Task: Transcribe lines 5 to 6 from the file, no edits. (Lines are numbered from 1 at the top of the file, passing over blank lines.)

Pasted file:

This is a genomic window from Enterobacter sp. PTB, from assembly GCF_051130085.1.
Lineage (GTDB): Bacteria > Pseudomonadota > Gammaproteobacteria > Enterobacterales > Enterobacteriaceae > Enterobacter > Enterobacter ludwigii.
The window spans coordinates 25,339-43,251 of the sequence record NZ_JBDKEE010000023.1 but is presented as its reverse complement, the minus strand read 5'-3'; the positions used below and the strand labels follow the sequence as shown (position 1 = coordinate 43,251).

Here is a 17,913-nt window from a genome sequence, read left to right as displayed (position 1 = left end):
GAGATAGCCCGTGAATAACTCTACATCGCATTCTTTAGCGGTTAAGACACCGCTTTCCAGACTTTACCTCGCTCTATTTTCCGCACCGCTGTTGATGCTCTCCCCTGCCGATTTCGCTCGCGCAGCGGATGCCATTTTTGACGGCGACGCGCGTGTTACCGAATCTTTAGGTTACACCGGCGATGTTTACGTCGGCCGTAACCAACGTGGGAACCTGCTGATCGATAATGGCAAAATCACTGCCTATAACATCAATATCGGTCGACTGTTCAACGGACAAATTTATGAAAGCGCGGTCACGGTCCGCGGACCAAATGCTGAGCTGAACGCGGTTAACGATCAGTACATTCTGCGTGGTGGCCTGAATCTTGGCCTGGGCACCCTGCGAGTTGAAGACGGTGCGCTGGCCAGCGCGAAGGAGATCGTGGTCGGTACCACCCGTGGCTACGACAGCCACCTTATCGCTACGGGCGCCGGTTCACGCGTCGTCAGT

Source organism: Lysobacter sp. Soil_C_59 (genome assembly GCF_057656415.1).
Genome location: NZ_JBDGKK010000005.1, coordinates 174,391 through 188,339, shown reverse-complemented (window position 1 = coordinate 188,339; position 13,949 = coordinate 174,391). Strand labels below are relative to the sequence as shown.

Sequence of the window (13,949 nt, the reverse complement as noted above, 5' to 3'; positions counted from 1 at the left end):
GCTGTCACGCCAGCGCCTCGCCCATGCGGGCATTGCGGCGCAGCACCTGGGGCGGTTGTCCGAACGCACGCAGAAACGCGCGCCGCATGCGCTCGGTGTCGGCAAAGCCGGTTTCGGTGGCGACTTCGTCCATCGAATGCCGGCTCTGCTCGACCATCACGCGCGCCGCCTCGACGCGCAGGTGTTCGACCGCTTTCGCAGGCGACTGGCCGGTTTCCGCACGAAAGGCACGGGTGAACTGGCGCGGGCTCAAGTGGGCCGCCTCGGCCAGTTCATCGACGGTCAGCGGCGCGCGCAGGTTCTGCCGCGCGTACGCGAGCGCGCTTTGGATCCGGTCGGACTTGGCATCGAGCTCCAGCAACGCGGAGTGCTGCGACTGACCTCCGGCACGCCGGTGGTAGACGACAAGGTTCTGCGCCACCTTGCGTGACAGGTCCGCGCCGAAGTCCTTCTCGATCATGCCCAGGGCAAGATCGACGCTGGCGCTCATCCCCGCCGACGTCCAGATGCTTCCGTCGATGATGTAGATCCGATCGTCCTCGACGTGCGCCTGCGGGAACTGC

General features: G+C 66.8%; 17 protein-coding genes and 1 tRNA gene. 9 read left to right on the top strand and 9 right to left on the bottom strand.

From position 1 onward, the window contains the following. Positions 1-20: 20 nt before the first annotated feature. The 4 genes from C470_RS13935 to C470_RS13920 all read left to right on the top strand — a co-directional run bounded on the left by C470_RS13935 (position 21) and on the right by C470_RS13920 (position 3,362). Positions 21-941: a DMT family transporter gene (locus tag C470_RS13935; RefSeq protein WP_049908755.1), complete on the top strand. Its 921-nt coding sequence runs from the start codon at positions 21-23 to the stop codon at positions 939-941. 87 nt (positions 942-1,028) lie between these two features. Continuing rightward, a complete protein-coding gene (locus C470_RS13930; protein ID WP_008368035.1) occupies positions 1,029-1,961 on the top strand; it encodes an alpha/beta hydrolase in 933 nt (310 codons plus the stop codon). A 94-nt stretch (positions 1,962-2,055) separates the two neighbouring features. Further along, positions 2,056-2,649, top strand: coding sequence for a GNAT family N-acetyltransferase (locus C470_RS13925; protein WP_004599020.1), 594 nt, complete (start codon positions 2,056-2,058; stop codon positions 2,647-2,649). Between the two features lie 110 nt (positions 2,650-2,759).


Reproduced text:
GAGATAGCCCGTGAATAACTCTACATCGCATTCTTTAGCGGTTAAGACACCGCTTTCCAGACTTTACCTCGCTCTATTTTCCGCACCGCTGTTGATGCTCTCCCCTGCCGATTTCGCTCGCGCAGCGGATGCCATTTTTGACGGCGACGCGCGTGTTACCGAATCTTTAGGTTACACCGGCGATGTTTACGTCGGCCGTAACCAACGTGGGAACCTGCTGATCGATAATGGCAAAATCACTGCCTATAACATCAATATCGGTCGACTGTTCAACGGACAAATTTATGAAAGCGCGGTCACGGTCCGCGGACCAAATGCTGAGCTGAACGCGGTTAACGATCAGTACATTCTGCGTGGTGGCCTGAATCTTGGCCTGGGCACCCTGCGAGTTGAAGACGGTGCGCTGGCCAGCGCGAAGGAGATCGTGGTCGGTACCACCCGTGGCTACGACAGCCACCTTATCGCTACGGGCGCCGGTTCACGCGTCGTCAGT

Source organism: Lysobacter sp. Soil_C_59 (genome assembly GCF_057656415.1).